High quality clinical care requires that even expert clinicians be supported in their performance by information and knowledge systems. One of the important adjustments made necessary (and, indeed possible), by the implementation of modern clinical information systems is the intentional planning of where to embed which forms of cognition,a processsometimes referred to as distributed cognition where the community decides at a system level what different types of knowledge are best embedded where.7 Computers are tasked with maintaining and presenting knowledge that requires, for example, prodigious memory capacity freeing up humans to devote more time to tasks only they can do well (eg, interviewing the patient).

This flexible delivery of knowledge/cognitive resources can be facilitated by expressly designed systems termed 'clinical decision support'8 or, more generally, 'electronic performance support systems'.These systems are concerned with the organisation, synthesis and presentation of the resources necessary for a given clinical action. A classic example would be drug dosing information which, prior to the implementation of modern information systems, would have depended on the memory of the clinician or on paper materials they carried with them.

The study by Fernandez et al demonstrates an important aspect of distributed cognition. Namely, the distribution of cognition by an electronic performance support systemcan be organised not only by where the cognition takes place, but also by when.The investigators designed an educational intervention that embedded part of the cognition necessary to accomplish transvenous pacing within a certain person (as a permanent memory or skill developed in the clinician during residency, requiring considerable training and maintenance energy) and embedded part of the cognition that would be applied by that individual to the specific time when the procedure would take place, potentially years between the initial training or between repetitions. This is instead of frequent continuing medical education required to fight the forgetting curve that is associated with maintenance of skill in such a complex, time-pressured procedure.5 In this way, there is the potential for more efficient use of educational and clinician resources in service of a higher quality outcome.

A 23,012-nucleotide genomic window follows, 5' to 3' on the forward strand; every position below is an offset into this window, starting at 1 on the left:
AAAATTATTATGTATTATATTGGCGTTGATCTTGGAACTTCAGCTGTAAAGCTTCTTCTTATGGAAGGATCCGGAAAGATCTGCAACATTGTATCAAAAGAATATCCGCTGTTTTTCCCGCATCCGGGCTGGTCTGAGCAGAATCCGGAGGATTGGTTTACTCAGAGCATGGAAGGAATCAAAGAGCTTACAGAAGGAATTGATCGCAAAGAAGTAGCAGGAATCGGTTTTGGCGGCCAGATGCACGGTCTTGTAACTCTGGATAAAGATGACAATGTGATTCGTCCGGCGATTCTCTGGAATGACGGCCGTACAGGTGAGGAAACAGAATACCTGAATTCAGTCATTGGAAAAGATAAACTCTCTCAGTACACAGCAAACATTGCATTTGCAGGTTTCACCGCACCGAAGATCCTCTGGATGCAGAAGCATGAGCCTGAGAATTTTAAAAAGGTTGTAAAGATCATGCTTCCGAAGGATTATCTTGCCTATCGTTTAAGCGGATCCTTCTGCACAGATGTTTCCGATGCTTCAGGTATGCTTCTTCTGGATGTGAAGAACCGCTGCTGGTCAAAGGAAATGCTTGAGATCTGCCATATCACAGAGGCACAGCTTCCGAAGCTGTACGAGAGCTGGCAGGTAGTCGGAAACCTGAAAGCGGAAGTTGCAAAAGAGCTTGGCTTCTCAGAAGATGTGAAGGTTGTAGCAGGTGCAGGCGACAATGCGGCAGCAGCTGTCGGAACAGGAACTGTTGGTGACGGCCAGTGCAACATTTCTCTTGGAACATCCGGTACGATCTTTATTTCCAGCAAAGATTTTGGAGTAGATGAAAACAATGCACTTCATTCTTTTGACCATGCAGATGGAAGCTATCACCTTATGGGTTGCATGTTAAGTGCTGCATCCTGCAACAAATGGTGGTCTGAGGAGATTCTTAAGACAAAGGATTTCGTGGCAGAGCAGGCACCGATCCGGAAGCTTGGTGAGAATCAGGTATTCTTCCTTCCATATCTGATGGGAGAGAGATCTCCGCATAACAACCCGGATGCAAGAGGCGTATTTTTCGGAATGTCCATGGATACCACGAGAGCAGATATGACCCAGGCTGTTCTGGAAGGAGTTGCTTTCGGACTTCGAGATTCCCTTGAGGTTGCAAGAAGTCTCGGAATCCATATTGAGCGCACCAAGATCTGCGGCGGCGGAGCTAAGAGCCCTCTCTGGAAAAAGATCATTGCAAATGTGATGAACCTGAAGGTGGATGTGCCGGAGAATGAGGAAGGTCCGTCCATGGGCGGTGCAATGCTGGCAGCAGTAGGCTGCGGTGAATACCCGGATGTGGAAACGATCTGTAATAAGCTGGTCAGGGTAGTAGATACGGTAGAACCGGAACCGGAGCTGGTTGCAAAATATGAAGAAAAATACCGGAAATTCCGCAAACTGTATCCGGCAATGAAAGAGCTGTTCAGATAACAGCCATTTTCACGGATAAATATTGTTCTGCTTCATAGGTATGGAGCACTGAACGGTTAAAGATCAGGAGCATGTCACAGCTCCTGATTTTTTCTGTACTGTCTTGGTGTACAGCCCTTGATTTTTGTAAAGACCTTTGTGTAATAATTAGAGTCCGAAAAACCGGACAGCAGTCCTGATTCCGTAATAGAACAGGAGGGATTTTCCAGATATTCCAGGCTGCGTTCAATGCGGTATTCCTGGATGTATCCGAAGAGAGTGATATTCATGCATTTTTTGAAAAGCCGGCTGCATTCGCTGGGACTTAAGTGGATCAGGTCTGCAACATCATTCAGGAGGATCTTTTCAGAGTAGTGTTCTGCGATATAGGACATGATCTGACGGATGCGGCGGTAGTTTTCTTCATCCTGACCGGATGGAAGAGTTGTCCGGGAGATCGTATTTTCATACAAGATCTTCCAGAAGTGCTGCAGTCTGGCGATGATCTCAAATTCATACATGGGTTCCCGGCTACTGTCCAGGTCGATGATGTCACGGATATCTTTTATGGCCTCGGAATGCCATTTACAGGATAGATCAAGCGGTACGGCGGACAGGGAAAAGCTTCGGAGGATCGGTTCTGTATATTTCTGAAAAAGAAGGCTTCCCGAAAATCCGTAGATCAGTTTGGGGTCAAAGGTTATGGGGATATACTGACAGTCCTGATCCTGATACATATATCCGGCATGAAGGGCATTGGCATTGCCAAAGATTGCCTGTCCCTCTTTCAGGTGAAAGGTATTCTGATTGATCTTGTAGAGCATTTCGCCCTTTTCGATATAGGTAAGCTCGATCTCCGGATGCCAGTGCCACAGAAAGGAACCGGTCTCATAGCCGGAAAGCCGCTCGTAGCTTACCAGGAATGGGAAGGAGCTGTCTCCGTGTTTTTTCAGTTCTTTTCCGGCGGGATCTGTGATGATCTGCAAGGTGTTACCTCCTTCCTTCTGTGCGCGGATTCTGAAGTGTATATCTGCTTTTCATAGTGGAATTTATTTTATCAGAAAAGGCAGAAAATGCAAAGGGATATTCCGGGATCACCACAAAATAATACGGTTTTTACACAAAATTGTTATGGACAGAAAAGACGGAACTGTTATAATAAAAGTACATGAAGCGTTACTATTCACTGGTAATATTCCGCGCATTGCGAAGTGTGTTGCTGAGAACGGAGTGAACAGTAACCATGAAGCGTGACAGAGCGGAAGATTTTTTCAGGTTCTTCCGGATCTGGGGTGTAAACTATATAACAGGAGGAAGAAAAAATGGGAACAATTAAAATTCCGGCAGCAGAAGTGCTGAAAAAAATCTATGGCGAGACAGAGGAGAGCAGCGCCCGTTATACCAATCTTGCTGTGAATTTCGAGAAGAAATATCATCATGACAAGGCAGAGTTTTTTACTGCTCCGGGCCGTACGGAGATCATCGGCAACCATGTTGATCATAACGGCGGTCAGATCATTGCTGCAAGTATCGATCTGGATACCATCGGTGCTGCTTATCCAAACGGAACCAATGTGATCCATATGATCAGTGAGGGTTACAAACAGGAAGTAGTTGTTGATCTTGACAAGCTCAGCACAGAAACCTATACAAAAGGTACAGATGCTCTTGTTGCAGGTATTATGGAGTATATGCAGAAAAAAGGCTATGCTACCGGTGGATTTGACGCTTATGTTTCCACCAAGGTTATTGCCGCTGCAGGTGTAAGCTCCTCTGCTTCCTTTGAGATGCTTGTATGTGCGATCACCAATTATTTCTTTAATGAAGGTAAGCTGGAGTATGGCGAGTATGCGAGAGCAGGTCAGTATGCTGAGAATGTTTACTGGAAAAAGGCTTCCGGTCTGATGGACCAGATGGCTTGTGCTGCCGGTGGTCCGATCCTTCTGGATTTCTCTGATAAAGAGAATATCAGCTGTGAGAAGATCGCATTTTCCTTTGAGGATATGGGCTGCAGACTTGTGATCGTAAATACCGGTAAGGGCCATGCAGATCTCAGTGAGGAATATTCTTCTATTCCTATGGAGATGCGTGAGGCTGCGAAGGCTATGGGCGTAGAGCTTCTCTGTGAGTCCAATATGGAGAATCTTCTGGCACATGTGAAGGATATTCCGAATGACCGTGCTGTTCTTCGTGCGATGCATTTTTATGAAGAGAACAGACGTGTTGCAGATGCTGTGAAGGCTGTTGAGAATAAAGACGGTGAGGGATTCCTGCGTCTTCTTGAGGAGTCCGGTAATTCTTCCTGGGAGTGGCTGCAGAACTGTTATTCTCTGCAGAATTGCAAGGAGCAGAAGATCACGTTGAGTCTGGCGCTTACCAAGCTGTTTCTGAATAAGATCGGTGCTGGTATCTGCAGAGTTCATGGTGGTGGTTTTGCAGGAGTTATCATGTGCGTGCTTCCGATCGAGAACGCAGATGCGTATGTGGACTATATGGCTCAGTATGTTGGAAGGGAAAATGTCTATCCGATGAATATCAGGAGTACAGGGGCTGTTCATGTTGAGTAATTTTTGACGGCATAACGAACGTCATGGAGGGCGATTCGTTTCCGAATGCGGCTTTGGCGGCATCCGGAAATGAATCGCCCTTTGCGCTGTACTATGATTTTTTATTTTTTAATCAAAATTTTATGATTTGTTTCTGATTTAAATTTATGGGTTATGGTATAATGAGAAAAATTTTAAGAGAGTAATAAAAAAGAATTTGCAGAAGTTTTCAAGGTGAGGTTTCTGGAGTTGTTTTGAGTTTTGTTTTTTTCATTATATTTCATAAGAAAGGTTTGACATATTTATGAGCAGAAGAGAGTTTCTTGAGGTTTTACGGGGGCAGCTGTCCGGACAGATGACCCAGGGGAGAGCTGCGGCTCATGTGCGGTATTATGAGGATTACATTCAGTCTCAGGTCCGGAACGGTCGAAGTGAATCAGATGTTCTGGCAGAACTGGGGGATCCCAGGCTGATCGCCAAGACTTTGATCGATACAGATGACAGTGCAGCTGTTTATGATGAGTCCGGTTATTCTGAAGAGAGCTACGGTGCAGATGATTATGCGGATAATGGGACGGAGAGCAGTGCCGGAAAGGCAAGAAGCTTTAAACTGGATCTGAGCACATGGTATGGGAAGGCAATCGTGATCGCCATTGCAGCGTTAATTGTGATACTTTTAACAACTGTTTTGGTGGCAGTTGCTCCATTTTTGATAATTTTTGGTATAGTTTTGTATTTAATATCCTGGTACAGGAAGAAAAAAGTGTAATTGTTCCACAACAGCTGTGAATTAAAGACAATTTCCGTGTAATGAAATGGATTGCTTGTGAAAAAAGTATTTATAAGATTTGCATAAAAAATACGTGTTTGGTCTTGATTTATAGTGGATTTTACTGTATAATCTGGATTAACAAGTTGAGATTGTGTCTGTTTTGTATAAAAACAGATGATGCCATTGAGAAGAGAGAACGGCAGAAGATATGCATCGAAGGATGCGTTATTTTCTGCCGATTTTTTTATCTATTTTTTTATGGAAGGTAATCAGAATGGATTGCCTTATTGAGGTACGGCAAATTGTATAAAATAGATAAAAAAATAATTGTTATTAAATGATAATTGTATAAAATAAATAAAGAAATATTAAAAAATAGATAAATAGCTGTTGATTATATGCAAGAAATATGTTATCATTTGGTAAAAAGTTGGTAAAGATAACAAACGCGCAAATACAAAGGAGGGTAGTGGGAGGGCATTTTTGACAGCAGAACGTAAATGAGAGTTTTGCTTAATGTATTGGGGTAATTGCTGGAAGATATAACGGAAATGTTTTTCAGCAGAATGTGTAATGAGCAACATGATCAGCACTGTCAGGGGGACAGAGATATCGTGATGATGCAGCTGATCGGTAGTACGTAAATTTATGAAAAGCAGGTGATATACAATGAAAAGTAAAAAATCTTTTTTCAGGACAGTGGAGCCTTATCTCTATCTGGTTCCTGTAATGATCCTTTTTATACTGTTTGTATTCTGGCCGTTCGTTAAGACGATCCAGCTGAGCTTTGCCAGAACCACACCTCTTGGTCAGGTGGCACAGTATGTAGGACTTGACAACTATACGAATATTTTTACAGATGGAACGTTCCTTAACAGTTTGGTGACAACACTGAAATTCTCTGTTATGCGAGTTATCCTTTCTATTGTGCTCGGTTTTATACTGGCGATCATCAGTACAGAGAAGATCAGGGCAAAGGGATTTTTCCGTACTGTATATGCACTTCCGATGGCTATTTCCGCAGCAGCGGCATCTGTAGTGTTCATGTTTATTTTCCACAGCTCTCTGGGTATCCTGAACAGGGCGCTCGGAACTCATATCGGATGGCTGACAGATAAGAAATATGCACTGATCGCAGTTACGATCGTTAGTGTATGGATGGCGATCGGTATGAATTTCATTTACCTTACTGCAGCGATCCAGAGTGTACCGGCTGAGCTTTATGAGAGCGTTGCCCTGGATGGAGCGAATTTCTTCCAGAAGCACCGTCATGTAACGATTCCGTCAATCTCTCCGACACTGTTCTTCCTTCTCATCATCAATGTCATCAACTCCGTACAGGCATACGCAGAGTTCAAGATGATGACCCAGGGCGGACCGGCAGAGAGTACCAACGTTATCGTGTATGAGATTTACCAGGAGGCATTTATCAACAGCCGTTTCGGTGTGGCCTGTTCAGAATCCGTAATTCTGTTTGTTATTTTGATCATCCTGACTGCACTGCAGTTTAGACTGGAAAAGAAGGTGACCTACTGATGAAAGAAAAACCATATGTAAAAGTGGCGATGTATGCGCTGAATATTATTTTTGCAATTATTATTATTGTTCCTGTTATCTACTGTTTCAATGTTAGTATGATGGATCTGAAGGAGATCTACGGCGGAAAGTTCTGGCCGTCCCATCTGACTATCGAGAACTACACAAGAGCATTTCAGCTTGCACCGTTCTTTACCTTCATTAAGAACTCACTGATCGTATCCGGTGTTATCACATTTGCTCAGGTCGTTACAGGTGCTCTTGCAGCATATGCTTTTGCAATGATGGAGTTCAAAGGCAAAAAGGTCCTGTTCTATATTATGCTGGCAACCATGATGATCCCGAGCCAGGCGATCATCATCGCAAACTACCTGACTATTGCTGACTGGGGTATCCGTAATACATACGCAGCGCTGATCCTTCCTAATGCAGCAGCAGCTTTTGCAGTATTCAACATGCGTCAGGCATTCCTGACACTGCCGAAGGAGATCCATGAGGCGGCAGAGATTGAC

The blurring of the line between performance support and education

In modern clinical care, high quality requires a highly educated clinician combined with a performance support system, where each is optimised so that the patient receives the right care at the right time. The transvenous pacing example provided by Fernandez et al5 is instructive in forcing us to consider which part is best developed by the educational system (training of a resident, maintenance of competence in an expert clinician) and which is best embedded in the clinical care system (just-in-time performance support).

In a distributed cognition system, we can rethink the division between education (typically offline, aimed at permanent change in the trainee) and performance support (inline, transient). Moving knowledge or learning closer to the patient is sometimes the most efficient and effective strategy, as suggested by the example of transvenous pacemaker insertion. Meanwhile, designing foundational health professions' education, such that the graduating clinician can explicitly take full advantage of performance support mechanisms, constitutes a promising new frontier, allowing us to develop not just a ‘systems-aware’ practitioner but rather a ‘systems-enabled’ one.


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  • Competing interests None declared.

  • Provenance and peer review Not commissioned; internally peer reviewed.